Preventive measures make the most effective way of avoiding risks in human and economic terms. A variety of indicators have been developed to support caregiving, helping to identify the risks at an early stage and target medical resources properly.
Among the risk assessment tools used most commonly in Finland are the Braden Scale assessing pressure ulcer risk, Nutritional Risk Screening 2002 (NRS 2002) predicting the risk of malnutrition, and the Falls Risk Assessment Tool (FRAT) predicting the risk of falls. However, the practical implementation of these risk assessment tools (i.e. paper forms, mental scores calculation, table interpretation and the challenge of documentation) as well as the busyness of caregiving often cripples their use.
Treatment costs when risks are realized
Risk assessment by nurses should be systematic and continuous in both hospital wards and home care. Recurring risk assessment takes its time, but considerably less in terms of cost than having the risk realize.
- Annually, the cost of pressure ulcers in Finland is more than 400 million euros, or about 2–3% of Finnish healthcare expenditures. About 95% of these pressure ulcers would be avoidable with preventive measures. [1.]
- Malnutrition lengthens a hospital stay period by 3–6 days, up to tripling the cost of treatment .
- In 2000, the cost of acute outpatient and inpatient treatment of falling injuries sustained by people over the age of 64 in Finland was about 39 million euros. The expenses are expected to rise up to 72 million euros by 2030. [3.]
Moving to Digital
Completing risk analyses and forms along with filing risk scores ought to be brought into this decade. The practical implementation of risk assessment tools should support caregiving and not burden it. Paper forms are a burden to work.
In the autumn of 2018, Seinäjoki Central Hospital began utilising the Medanets application in risk assessment. The mobile solution steps through the assessment criteria of the selected risk indicator (e.g. Braden, NRS 2002 or FRAT) and automatically calculates the total score. In addition to this, it shows the nurse the instructions for action corresponding to the score. The risk score itself is filed via the mobile solution directly into the Electronic Health Record. When work that was previously done manually is automated, the nurse can focus on patient care.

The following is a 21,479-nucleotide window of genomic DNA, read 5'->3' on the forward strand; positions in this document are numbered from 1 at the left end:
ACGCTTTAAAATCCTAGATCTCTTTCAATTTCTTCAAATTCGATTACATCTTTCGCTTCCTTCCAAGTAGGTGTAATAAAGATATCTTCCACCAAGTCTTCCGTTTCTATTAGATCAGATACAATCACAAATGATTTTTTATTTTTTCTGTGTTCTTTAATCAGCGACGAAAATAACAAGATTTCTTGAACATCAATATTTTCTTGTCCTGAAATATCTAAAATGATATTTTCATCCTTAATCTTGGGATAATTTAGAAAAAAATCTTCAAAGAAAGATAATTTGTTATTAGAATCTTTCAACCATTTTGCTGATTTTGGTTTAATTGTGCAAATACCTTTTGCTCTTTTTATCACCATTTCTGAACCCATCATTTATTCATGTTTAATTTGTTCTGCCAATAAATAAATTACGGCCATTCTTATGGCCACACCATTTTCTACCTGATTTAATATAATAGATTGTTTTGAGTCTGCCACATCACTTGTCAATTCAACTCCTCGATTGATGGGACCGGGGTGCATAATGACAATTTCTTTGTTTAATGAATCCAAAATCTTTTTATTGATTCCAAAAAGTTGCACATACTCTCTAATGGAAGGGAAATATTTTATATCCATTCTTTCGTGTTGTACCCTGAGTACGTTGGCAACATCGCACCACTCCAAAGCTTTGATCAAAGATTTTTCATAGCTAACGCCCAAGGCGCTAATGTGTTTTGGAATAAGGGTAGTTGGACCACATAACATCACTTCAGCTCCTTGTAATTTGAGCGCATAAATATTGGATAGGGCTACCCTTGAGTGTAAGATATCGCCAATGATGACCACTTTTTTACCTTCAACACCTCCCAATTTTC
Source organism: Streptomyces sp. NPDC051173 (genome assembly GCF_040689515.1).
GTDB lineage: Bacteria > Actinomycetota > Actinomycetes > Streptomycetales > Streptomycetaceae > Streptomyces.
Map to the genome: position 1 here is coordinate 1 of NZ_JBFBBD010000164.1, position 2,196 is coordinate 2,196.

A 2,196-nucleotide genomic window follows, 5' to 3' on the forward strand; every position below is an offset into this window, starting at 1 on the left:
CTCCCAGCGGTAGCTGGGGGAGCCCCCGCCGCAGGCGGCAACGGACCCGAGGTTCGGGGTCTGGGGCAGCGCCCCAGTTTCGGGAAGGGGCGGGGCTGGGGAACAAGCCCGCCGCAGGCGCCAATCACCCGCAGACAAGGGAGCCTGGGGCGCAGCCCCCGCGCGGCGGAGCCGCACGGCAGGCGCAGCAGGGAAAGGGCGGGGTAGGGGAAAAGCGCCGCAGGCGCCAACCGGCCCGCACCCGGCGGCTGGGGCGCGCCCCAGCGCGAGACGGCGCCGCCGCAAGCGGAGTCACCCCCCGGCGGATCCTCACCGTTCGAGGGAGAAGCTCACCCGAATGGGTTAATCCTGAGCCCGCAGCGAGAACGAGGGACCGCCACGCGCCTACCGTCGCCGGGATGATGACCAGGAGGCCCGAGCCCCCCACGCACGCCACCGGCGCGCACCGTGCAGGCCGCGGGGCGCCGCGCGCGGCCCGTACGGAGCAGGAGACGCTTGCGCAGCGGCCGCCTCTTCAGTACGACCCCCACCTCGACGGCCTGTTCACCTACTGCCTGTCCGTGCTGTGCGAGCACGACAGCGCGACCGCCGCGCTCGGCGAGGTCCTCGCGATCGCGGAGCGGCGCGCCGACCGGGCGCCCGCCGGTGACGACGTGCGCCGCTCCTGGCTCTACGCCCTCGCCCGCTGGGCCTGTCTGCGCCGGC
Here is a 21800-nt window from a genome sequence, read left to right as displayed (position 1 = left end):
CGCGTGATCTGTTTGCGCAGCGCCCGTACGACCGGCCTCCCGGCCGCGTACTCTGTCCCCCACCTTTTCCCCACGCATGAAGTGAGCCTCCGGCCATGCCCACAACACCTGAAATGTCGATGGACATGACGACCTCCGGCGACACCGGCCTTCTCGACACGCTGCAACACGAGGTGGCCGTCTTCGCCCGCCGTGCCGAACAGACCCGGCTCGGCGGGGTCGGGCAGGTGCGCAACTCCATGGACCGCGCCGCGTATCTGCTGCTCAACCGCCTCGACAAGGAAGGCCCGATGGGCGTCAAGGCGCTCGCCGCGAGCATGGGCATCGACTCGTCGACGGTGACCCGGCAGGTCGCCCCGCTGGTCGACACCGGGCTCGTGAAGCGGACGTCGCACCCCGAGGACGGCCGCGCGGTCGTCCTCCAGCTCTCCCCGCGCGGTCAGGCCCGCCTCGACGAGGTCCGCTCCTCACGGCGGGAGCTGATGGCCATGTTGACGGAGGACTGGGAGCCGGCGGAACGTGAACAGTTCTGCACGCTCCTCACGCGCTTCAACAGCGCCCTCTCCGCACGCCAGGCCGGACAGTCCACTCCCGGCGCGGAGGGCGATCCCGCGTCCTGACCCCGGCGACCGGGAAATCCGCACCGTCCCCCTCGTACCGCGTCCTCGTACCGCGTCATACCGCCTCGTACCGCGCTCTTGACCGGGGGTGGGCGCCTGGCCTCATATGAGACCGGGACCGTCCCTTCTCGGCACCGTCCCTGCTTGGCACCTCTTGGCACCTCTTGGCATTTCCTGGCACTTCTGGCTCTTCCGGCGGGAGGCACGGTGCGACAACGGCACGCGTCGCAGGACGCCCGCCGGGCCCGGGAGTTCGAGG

Mobile Forms Lower the Threshold
As the patient risk status can be assessed quickly and easily, it is also assessed more frequently. A smart phone goes along with the nurse not only in terms of work flow, but also in terms of other duties. Thus, the threshold for completing a mobile form is not big. Regular risk assessment, in turn, helps to prevent harm to the patient.
In addition to Seinäjoki Central Hospital, the solution is being used at Satakunta Central Hospital, Kainuu Central Hospital, and Raahe Hospital. Kanta-Häme Central Hospital and Päijät-Häme Central Hospital will be introducing the risk assessment mobile function in the early part of 2019.
Moreover, Päijät-Häme Central Hospital is introducing not only the Braden, the NRS 2002, and the FRAT mobile functions, but the following other risk assessment functions as well: Geriatric Depression Scale 30 (GDS30), Alcohol Use Disorders Identification Test for the over 65s (AUDIT65), Alcohol Use Disorders Identification Test—Consumption (AUDIT C), Pain Assessment in Advanced Dementia (PAINAD), Beck Depression Inventory 21 (BDI-21), Mini Nutritional Assessment (MNA), and Complementary and Alternative Medicine (CAM).
 Harjumaa, M. 2013. Painehaavat käyvät kalliiksi. Sairaanhoitaja 13, 10.
 Karuvuori, A. 2013. Ruoka on nostettu pöydälle. Sairaanhoitaja 12, 16–25.
 Piirtola, M, et al. 2002. Iäkkäiden kaatumisvammojen akuuttihoidon kustannukset. Suomen Lääkärilehti 57, 4,841–4,848.